Embraced by Hispanics, his action touched off an election-year confrontation with many Republicans.
Obama said the change would become effective immediately to "lift the shadow of deportation from these young people."
"Let's be clear, this is not amnesty, this is not immunity, this is not a path to citizenship, this is not a permanent fix," Obama said from the White House Rose Garden. "This is the right thing to do."
The administration said the change will affect as many as 800,000 immigrants who have lived in fear of deportation.
It bypasses Congress and partially achieves the goals of the "DREAM Act," legislation that would have provided a pathway to citizenship for young illegal immigrants who went to college or served in the military.
Under the administration plan, illegal immigrants will be able to avoid deportation if they can prove they were brought to the United States before they turned 16 and are younger than 30, have been in the country for at least five continuous years, have no criminal history, graduated from a U.S. high school or earned a GED or served in the military. They also can apply for a work permit that will be good for two years with no limits on how many times it can be renewed.
The move comes in an election year in which the Hispanic vote could be critical in swing states like Colorado, Nevada and Florida. While Obama enjoys support from a majority of Hispanic voters over Republican challenger Romney, Latino enthusiasm for the president has been tempered by the slow economic recovery, his inability to win congressional support for a broad overhaul of immigration laws and by his administration's aggressive deportation policy.
Republicans nationwide strongly criticized the Obama action.
"I think this is an insult to legal immigrants who come here and try to do it the right way," said Assemblyman Tim Donnelly, R-Hesperia. "It's the wrong message to be sending when we have the highest unemployment of young people since World War II."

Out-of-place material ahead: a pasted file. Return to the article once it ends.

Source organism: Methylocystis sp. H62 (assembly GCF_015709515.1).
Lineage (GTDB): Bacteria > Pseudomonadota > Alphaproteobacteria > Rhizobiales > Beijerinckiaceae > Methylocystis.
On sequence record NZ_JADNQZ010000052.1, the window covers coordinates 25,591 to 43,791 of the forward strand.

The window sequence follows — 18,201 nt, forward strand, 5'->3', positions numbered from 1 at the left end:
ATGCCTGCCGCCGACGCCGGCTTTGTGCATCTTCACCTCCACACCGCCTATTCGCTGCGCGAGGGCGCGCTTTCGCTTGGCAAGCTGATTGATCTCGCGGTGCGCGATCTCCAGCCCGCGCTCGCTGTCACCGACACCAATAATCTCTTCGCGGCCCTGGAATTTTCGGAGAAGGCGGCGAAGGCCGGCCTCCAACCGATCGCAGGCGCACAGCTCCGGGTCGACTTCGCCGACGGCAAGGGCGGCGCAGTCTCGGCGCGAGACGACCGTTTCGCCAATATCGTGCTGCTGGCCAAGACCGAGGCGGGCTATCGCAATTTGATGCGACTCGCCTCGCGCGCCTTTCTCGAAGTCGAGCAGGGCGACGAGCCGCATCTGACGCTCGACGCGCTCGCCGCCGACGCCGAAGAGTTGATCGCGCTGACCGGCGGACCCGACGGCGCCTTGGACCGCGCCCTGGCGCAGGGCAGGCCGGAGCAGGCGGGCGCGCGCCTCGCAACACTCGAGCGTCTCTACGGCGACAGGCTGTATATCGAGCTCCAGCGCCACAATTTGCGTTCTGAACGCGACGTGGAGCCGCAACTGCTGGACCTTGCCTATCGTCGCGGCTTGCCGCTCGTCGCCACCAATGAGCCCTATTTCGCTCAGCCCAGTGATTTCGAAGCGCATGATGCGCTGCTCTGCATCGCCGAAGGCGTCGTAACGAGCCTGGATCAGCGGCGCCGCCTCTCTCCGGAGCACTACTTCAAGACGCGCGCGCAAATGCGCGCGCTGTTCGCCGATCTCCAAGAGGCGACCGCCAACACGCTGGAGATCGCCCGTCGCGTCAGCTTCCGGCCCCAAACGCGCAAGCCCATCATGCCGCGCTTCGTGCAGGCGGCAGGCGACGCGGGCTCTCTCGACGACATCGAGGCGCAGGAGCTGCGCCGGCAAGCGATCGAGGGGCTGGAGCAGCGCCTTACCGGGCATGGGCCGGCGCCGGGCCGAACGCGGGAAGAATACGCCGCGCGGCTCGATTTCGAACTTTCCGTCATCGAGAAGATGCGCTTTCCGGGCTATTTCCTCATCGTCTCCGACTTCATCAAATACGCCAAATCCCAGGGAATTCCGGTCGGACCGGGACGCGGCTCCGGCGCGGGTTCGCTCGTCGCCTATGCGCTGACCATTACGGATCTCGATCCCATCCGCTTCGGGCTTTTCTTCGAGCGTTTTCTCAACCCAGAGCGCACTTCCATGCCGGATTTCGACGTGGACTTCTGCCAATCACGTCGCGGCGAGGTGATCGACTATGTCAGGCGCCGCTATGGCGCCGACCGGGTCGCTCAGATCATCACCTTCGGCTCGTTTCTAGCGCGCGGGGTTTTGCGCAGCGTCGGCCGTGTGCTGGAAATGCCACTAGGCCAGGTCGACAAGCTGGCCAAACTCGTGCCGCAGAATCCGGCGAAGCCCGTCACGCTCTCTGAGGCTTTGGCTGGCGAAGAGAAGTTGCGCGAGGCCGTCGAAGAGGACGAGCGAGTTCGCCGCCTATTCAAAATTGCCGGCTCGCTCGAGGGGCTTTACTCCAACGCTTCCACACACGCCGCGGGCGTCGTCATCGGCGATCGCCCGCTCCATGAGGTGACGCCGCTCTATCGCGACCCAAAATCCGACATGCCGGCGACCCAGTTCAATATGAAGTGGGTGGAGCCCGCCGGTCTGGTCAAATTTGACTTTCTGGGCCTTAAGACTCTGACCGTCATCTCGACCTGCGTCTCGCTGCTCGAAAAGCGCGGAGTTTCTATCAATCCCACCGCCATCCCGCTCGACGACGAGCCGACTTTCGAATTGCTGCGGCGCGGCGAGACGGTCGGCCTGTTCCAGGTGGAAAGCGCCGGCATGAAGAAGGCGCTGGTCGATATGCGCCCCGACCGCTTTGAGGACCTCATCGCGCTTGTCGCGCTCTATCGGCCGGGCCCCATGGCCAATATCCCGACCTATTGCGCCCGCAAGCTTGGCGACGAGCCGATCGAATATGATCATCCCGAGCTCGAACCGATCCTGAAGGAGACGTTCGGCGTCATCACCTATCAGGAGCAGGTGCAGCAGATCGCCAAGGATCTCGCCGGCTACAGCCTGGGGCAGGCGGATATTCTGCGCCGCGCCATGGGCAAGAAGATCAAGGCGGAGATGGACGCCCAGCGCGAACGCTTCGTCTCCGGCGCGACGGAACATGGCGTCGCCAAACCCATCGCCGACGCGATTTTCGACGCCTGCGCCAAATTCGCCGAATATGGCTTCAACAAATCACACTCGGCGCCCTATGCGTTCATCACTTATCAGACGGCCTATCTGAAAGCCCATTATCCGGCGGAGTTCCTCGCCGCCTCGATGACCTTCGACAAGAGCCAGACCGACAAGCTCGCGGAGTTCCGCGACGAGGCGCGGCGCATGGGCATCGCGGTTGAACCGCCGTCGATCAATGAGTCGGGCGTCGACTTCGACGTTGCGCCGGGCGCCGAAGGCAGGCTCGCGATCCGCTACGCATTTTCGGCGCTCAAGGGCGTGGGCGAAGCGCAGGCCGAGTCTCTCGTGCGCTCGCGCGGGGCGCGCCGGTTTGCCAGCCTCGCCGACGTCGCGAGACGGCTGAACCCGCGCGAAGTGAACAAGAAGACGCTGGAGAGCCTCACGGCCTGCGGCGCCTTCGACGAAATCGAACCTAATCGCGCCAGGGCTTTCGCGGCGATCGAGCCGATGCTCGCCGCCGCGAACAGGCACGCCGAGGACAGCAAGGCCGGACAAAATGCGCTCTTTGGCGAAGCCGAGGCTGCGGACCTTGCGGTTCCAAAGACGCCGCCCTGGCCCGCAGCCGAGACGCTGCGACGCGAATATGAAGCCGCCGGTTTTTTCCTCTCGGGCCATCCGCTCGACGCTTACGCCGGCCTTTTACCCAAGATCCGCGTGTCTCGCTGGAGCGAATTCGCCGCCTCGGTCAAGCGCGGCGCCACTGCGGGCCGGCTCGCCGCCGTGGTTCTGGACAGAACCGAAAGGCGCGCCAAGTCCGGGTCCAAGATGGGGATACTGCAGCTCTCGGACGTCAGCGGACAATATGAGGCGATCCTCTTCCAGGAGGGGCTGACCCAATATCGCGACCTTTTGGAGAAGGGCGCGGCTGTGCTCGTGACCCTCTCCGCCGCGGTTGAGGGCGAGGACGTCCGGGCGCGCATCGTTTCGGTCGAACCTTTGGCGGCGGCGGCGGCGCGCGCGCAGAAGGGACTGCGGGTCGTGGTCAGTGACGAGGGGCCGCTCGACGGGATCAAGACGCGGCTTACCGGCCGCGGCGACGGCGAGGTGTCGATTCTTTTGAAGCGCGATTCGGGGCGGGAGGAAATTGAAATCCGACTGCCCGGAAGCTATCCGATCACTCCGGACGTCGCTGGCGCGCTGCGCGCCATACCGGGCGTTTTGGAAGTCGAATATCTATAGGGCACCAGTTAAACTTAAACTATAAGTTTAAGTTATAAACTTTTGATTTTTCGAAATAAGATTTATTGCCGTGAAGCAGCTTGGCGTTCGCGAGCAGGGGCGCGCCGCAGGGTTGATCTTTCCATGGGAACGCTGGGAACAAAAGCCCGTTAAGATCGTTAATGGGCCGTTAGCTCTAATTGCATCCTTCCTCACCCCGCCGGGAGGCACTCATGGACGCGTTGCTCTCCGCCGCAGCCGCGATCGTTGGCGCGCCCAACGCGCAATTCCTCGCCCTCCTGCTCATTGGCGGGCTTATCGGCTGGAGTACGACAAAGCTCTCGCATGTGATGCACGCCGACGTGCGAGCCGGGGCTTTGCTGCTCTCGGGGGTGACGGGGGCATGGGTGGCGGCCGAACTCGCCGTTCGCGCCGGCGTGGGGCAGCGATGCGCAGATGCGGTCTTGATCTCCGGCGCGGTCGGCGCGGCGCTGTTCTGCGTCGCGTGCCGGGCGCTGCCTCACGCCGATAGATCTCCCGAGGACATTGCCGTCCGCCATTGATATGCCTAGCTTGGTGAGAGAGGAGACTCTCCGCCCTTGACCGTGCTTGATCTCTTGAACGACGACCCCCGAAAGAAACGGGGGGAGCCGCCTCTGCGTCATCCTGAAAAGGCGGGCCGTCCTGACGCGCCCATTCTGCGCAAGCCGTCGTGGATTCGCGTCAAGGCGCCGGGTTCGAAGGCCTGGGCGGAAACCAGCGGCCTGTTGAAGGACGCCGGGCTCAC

But the response from Romney was more muted.
Romney said Obama's decision will make finding a long-term solution to the nation's immigration issues more difficult. But he also said the plight of illegal immigrants who were brought to the U.S. as children is "an important matter to be considered."
During the Republican presidential primaries, Romney said he would veto the DREAM Act with its pathway to citizenship.
Obama's new policy tracks a proposal being drafted by Republican Sen. Marco Rubio of Florida, a potential vice presidential running mate for Romney, as an alternative to the DREAM Act, formally the Development, Relief and Education of Alien Minors Act.
The change in enforcement policy, to be carried out by the Department of Homeland Security, comes one week before Obama plans to address the National Association of Latino Elected and Appointed Officials' annual conference in Orlando, Fla. Romney is to speak to the group on Thursday.
"It is important that our immigration laws take into consideration the individual circumstances of each person," said Rep. Joe Baca, D-San Bernardino.
"These productive young people want to contribute to our society. They are hard working individuals who have lived in the United States for many years and want to achieve the American Dream just like everyone else."
Neither House Speaker John Boehner nor Senate Republican leader Mitch McConnell addressed the issue, underscoring the difficulty for Republican leaders as they walk a fine line of trying to appeal to the nation's fastest-growing minority group while not alienating their conservative base.
Many Republicans, including Romney, say they want tighter border security measures before they will consider changes in immigration law. Romney opposes offering legal status to illegal immigrants who attend college but has said he would do so for those who serve in the armed forces.
Praise for the new policy was also swift.
"You hurt people more by keeping them in the shadows, and it's a net benefit when you can have someone who can be entrepreneurial, gain an education and contribute the the economy," said Adrian Pantoja, Pitzer College political science professor.
William Perez, professor at the school of educational studies at Claremont Graduate University, agreed with Pantoja.
"Any one of these undocumented immigrants are going to start businesses and those businesses are going to employ American citizens," Perez said.
"To just characterize that they are taking jobs away from legal residents is too simplistic and misleading."
Obama in the past has resisted pressure to use his executive authority to relax deportations in such a broad manner. The administration had been reviewing deportations on a case-by-case basis, and officials said they concluded that by using the same authority they could help a larger swath of immigrants while at the same time helping unclog immigration courts.
The Associated Press and Staff Writer Neil Nisperos contributed to this report.